Kinky, curly, straight, coarse, fine, thick – the differences are endless when it comes to African-American hair. Combine a few of these conditions and you might be dealing with a daily headache. It’s no mystery that African-American hair not only looks and feels different, but did you know it’s also structurally different?
Ethnic hair actually grows in a spiral, which makes it more susceptible to breakage. Researchers have confirmed that the tight kinks actually contribute to a weakened structure that makes it hard to retain moisture. Harsh chemicals, heat and even some hair styles only make matters worse because they increase the stress on hair follicles.
Most women don’t think about their hair being fragile, but if you don’t take care of it properly the result could be premature hair loss. Because there are so many types of ethnic hair, finding the right way to care for yours starts with equipping yourself with the right tools.
To manage hair on a daily basis, you should use wide tooth combs and brushes. It’s tempting to use fine tooth combs for areas along the neck and temple, but they actually overwork the area and keep it from growing properly.
Choosing the right hairstyle is also important to maintaining healthy hair. Continuous strains on the hair can cause “traction alopecia,” a form of hair loss. Fortunately, there are products that can correct and even reverse balding spots. If you’ve experienced some of this, research products that are created specifically for black women’s hair loss. The best will include an FDA approved ingredient called minoxidil that has been clinically proven to regrow hair.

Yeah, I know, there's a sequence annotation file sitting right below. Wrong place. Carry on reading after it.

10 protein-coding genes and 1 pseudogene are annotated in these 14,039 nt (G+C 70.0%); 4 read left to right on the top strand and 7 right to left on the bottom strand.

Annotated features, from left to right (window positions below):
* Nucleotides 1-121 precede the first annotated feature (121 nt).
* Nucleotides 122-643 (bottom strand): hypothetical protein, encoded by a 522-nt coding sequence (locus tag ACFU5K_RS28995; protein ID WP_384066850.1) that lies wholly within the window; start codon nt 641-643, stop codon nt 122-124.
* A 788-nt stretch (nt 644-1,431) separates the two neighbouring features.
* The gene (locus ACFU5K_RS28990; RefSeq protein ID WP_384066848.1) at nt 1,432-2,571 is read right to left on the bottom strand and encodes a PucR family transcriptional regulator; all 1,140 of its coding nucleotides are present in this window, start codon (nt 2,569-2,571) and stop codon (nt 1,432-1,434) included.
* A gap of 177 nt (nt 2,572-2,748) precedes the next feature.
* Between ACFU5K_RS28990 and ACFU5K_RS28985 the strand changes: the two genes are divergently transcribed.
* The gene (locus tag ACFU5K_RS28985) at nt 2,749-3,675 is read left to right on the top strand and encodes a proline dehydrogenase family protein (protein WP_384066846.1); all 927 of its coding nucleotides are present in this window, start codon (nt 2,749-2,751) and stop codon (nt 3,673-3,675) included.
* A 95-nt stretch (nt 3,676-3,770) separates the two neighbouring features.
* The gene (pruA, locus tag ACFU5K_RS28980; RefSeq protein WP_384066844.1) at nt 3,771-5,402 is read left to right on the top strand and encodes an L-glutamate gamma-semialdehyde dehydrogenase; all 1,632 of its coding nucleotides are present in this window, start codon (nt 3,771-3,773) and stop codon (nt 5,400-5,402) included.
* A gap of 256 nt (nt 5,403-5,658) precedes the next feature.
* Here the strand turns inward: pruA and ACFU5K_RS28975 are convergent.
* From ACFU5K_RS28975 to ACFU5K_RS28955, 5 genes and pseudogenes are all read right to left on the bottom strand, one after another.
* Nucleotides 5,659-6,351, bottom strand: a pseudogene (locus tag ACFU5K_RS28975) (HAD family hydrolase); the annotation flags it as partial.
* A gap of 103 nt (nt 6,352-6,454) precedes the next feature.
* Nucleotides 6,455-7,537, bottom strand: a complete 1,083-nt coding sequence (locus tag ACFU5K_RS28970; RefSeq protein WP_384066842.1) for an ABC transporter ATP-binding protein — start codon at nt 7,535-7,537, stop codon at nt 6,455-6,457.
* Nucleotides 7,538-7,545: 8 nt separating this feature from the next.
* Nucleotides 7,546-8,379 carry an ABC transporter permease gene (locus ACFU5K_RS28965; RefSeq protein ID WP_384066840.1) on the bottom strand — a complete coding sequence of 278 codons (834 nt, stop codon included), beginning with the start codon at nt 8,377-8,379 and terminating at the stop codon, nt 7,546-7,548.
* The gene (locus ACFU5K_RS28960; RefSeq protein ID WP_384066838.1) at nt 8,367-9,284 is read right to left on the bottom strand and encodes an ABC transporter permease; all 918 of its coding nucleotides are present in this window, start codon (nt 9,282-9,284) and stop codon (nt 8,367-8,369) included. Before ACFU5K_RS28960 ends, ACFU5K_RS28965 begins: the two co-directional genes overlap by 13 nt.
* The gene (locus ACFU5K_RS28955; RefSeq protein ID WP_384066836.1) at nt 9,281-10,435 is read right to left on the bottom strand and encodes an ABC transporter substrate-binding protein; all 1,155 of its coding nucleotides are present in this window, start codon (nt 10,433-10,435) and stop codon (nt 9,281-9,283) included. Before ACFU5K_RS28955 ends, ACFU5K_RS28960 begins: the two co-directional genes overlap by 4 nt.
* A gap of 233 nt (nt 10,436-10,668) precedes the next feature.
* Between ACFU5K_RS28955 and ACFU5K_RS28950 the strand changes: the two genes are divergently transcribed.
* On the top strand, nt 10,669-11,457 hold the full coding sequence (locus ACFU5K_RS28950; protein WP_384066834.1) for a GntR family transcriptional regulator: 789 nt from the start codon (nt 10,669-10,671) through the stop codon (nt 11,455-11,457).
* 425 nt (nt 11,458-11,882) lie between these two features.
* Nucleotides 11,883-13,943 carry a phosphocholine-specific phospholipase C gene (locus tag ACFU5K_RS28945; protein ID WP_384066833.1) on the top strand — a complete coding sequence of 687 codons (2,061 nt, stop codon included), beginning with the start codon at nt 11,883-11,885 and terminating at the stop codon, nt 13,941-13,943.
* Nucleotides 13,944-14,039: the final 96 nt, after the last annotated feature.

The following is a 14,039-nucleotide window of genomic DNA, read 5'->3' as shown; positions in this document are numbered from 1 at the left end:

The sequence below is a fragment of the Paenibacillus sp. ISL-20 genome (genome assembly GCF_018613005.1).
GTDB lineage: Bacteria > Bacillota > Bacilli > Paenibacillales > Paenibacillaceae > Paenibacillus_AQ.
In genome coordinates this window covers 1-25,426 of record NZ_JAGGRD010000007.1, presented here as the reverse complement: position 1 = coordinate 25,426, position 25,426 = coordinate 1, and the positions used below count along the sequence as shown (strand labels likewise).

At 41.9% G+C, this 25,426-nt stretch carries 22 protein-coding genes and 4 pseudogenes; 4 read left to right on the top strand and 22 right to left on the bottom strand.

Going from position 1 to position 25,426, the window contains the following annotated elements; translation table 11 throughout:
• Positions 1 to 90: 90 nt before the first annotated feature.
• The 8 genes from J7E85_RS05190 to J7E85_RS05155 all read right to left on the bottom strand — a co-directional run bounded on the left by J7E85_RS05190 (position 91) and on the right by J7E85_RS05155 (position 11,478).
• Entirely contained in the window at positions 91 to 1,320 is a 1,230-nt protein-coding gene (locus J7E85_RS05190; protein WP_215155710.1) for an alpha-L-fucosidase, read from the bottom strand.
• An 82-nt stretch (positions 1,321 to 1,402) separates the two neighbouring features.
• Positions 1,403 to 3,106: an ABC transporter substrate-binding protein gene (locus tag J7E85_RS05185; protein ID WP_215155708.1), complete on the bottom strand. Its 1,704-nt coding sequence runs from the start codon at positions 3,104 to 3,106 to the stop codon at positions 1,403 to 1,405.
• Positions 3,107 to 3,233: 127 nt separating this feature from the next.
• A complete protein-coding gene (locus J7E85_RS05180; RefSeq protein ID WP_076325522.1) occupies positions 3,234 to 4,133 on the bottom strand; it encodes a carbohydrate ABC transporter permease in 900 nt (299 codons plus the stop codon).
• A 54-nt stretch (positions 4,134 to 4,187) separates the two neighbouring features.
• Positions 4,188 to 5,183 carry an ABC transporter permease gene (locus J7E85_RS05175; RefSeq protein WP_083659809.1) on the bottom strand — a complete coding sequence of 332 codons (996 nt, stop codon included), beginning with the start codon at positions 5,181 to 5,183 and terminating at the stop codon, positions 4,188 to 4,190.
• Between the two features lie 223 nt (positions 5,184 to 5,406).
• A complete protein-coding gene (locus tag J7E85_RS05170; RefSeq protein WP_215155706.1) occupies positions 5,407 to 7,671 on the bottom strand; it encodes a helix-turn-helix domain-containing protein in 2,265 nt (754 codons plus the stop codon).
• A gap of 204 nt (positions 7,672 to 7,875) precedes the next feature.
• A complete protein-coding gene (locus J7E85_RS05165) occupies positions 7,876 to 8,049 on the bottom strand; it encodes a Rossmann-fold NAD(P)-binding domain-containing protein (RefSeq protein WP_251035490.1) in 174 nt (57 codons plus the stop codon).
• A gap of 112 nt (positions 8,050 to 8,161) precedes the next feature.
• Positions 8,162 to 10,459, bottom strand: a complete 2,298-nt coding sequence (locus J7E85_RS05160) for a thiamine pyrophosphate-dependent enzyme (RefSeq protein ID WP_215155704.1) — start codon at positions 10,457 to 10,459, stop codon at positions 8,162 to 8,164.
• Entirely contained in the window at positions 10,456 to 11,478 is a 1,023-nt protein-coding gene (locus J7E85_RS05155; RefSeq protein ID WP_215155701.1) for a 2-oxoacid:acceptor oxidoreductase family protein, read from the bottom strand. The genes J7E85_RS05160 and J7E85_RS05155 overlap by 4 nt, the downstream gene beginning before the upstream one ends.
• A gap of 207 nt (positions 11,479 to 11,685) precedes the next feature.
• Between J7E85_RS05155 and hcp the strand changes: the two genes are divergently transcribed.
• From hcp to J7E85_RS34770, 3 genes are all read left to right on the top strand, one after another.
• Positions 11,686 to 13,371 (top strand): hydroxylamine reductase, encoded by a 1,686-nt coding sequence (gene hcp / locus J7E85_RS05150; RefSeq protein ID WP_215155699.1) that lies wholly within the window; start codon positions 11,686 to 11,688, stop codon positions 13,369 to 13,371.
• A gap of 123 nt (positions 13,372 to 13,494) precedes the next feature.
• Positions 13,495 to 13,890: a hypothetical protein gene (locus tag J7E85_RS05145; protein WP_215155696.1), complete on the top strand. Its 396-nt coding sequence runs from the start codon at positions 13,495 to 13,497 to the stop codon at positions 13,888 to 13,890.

If you’re not looking at the ingredient lists when you’re shopping for hair products, it’s important to develop that habit now. Just because it smells good and is made by a reputable brand doesn’t mean that it will have positive effects on your hair. Some shampoos and conditioners can actually strip your hair of the nutrients it needs. Consider the texture of your hair and make sure the product you’re considering is designed to fit the style you want.
When women with ethnic hair try to find a solution for brittle hair, they often do so without knowing why it’s that way in the first place. The reason is actually chemical. The body doesn’t produce the same amount of sebum (natural oil for hair) as it would for a Caucasian or Asian woman. Products that seal in moisture within the scalp and hair strands provide the best solutions. It’s easy to get confused when trying to decide what product is designed for what purpose. As a general rule, avoid those that are made for limp hair, like volumizers.
Just because African-American hair is different, that doesn’t necessarily mean it must be weaker. In reality, it just has to be cared for differently. For decades, false promises have been made about home remedies for hair loss and breakage. Thankfully, the market has evolved to meet the growing needs of ethnic women. And, there is a host of information available to make sure you love your hair – no matter how different it is.